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Economics: The White Man’s Monopoly

We have often heard our elders advise us that admission of fault is the first step in solving a problem. One of the prime problems plaguing the Economics profession is its lack of diversity. However, Economists seem to be far away from admitting their fault or even discussing it. In 2014, in the United States of America, out of 500 doctoral degrees awarded in Economics, only 28.4 percent were women. In the Economics profession, women and the underrepresented minority groups occupy a small portion of the Tenure and Tenure-Track faculties in Economics. Women represent 23.5 percent while the minority groups occupy 6.3 percent. Even in the introductory Economics textbooks, women are less than a quarter of the mentions of all people. There have been speculations that the inability of women to see themselves in these textbooks deters them from pursuing this field.


The lack of diversity starts right at the undergraduate level. With only a few role models to look up to or gain guidance from, women and minority groups choose to pursue other fields of study rather than considering Economics as their preferred choice. They play a crucial role in developing a prospective student’s interest in an academic subject. Current research points towards the fact that instructor identity does make some difference. Introductory level Economics taught by a female faculty member has an almost negligible impact on the decision to further major in Economics. However, research conducted by Galina Hale and Tali Regev in 2014 showed that women are keener to pursue a PhD in Economics because of the larger share of women in the Economics faculty at the top universities.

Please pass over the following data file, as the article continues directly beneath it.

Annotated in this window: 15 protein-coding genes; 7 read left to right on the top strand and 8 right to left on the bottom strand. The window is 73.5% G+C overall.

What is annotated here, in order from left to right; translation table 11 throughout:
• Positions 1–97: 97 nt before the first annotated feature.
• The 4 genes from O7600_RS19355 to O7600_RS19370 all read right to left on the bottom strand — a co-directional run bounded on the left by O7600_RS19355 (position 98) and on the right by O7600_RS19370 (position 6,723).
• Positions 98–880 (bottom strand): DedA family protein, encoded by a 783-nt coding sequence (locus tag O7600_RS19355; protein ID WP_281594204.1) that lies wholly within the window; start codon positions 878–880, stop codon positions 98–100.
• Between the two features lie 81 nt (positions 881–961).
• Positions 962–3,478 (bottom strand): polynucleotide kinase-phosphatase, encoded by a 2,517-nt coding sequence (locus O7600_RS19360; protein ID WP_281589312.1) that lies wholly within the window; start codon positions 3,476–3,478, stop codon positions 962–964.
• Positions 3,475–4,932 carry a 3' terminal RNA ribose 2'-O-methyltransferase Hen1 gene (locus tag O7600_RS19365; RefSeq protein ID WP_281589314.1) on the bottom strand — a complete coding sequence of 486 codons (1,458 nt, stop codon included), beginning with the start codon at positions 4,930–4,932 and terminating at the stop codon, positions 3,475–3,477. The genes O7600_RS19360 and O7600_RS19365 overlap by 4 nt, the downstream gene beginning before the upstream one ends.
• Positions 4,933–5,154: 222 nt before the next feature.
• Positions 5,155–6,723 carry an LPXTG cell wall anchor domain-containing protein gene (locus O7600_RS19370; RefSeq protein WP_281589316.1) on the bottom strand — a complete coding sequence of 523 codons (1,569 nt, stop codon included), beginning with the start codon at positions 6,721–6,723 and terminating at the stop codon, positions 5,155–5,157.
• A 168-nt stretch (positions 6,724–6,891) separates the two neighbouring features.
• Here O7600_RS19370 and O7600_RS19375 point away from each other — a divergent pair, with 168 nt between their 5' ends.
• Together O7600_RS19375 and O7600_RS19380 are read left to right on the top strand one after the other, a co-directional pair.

Wage-gap is a persistent issue in every profession, even in the Economics profession. Although the diversity in the US Government Economists is improving, it is still low relative to other professions. It comprises only 32 percent of women and 7.3 percent of members of underrepresented minorities, which includes Black, Hispanic and Native Americans. Small but statistically significant differences in earnings exist between White Male Government Economists and members of Gender & Racial subgroups, especially underrepresented minority men. In the Federal Government, White Female Economists have no wage gap relative to White Male Economists. The wage gap gets reduced for the minority groups once they enter the Federal Government. However, in future employment, White Male Economists earn more than women and URM Economists.


Why should Economists even care about diversity and underrepresented minority groups in the Economics profession?